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Takapuna town centre work starts next year

Flagstaff Team

Flow-through… How the new square relates to other spaces in central Takapuna

Construction of the new civic space in Takapuna will began in early-to-mid 2021.

It has a $5 million budget, already approved, to be paid by Auckland Council development arm Panuku.

No development agreement has been signed for buildings surrounding the space, Panuku Priority Location Director Kate Cumberpatch told the DevonportTakapuna Local Board last week.

Negotiations had been in progress but were disrupted by the Covid-19 lockdown, she said.

Board member Jan O’Connor said it was strange that a “landscape plan” was developed before surrounding buildings were built.

Cumberpatch said a similar sequence of development had occurred at Westhaven and Wynyard St.

It was always intended to prioritise construction of the civic space.

With the public space developed, the remainder of the 40 Anzac Ave site would continue to be available as temporary public space and car parking, Cumberpatch said.

With the Hurstmere Rd redevelopment under way, board members asked about the Anzac St carpark status prior to civic space construction. Cumberpatch said the car park would remain open until construction began.

Additionally the Huron St carpark should open in August or September, she said.

The Takapuna Market will be effectively halved in the new civic-square design signed off by the Devonport-Takapuna Local Board last week.

The current market has approximately 250 stalls, while the new one will have 123, a report to the board said. However, the new space will be configured with “less reliance on support vehicles, to improve the character and maximise the number of stalls. It is also proposed that the market integrates more with the town centre by extending along lanes and the service road.”

Stalls will also go into Hurstmere Rd, with the aim of making the market more inclusive of wider Takapuna businesses.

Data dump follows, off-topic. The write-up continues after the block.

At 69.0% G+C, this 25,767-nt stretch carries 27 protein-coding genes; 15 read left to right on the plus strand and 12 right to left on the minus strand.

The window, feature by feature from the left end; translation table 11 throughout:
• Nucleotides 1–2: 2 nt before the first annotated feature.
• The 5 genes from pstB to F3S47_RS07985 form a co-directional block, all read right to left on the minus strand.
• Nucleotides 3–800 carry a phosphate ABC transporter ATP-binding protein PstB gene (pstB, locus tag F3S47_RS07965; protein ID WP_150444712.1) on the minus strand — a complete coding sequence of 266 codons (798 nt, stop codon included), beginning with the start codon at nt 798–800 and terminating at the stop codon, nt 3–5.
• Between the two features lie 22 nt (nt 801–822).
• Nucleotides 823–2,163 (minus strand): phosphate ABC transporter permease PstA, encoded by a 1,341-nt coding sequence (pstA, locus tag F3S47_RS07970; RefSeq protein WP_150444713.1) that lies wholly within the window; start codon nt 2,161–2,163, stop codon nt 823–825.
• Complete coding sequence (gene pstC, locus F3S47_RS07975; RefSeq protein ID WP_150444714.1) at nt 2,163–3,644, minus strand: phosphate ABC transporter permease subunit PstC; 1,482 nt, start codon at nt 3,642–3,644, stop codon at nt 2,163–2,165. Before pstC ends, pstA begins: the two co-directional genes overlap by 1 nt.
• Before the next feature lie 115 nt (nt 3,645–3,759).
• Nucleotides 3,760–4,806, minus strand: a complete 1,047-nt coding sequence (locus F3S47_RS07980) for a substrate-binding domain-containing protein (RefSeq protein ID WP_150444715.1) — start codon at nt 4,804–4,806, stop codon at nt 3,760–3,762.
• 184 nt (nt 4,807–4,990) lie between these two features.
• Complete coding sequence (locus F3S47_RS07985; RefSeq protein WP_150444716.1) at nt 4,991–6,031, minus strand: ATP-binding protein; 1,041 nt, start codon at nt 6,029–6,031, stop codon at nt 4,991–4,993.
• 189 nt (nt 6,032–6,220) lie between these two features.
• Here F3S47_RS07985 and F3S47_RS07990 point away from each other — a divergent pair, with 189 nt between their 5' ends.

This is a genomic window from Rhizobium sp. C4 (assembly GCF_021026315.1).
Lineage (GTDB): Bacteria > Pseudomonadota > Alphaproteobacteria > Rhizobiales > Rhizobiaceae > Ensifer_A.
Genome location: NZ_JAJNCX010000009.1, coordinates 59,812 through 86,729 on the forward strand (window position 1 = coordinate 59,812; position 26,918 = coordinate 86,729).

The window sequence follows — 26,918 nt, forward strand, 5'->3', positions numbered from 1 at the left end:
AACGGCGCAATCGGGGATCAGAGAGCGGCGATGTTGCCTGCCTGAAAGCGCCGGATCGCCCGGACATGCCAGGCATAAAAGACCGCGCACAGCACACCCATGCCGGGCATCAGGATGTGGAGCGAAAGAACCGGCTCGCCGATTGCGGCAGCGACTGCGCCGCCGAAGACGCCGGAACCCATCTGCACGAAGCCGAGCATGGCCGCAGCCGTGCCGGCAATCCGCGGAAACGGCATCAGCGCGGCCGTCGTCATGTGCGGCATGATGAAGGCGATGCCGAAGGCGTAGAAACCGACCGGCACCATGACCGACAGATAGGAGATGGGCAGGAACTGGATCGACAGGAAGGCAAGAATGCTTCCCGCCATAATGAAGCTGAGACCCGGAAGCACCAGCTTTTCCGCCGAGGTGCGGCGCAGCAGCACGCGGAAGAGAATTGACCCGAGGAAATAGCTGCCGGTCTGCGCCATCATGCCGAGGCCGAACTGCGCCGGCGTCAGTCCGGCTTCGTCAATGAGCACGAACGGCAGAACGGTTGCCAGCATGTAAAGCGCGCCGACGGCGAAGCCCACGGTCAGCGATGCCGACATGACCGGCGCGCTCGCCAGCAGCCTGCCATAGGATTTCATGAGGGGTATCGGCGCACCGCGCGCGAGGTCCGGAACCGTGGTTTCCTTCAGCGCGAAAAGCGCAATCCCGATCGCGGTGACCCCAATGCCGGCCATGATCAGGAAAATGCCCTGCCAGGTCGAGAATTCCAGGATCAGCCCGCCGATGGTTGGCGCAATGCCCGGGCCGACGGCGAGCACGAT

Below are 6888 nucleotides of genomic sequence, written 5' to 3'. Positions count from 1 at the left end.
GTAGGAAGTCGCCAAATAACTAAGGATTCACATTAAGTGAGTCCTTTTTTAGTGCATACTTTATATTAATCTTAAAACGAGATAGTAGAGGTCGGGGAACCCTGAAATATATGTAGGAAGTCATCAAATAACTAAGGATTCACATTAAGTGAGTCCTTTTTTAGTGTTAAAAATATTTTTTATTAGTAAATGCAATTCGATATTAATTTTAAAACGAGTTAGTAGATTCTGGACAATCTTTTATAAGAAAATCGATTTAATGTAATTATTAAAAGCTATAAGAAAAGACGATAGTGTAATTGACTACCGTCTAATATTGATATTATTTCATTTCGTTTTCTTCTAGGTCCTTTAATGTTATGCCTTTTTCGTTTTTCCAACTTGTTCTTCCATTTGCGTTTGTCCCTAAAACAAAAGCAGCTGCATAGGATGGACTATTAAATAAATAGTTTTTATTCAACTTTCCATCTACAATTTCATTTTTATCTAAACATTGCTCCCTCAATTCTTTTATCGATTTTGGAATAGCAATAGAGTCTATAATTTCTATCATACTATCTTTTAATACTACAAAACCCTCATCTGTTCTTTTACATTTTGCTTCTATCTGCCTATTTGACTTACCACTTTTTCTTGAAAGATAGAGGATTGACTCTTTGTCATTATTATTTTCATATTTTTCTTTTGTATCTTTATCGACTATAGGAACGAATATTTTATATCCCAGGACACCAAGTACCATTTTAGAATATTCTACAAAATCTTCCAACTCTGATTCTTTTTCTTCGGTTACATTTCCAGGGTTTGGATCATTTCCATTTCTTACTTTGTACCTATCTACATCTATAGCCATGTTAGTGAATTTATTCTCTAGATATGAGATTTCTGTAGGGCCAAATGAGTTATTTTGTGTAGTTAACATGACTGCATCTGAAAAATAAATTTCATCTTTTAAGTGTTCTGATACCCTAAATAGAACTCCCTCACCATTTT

Space programme… an impression of how a completed Takapuna town centre could look following development

Designers are confident the space will be able to accommodate “medium-sized occasional civic events and smaller regular community events”.

The space will include art, trees and a water feature to soften the square.

Panuku and designers Isthmus confirmed the aim was to have outdoor dining along the sunny southern edge of the square. Buildings on the fringe would be stepped back, so as not to dominate and to reduce shading.

Takapuna Beach Business Association chief executive Terence Harpur said the layout of the new square was world-class.

“I believe this plan will enhance and improve Takapuna into the metropolitan town centre it needs to be,” Harpur told the board’s public forum last week. “Lots of spaces” were included in the design, he said.

The plan above identifies the location of elements and buildings likely to be incorporated

Panuku’s Kate Cumberpatch said designers had incorporated feedback from the board, including requests for more green space. Toilets were now placed near the bus stop, and a water feature was located in the sunlight.

The height of buildings near the square would be restricted, Cumberpatch said. Most would be a maximum of 20m high.

Board chair Aidan Bennett supported the new design and the fact it retained the Sunday market – a “much-loved” part of Takapuna.

Member Toni van Tonder said it was an excellent design which created an “interesting, dynamic town centre”. She wanted further detail on lighting to help foster a “night economy”.

Member Ruth Jackson was concerned that some recreation uses talked about in previous meetings – such as table tennis table, a skatepark or basketball hoop – had been left out of the final design.

Jackson, Trish Deans, and Jan O’Connor voted against the design progressing, while Bennett, van Tonder and George Wood voted for the design. Bennett used his casting vote to get it through.

The design of the town square is by Isthmus Group in partnership with mana whenua-appointed representatives, Angell and Vern Rosier.

The design references the underground springs flowing from Lake Pupuke to Takapuna Beach and builds upon the meaning of Takapuna: taka – to collect, gather, assemble; and puna – spring, water, life. Each entrance acts as a wānanga or gallery and references water – the Waitematā Harbour, Lake Pupuke or Hauraki Gulf.

This article originally appeared in the 7 July 2020 edition of the Rangitoto Observer.

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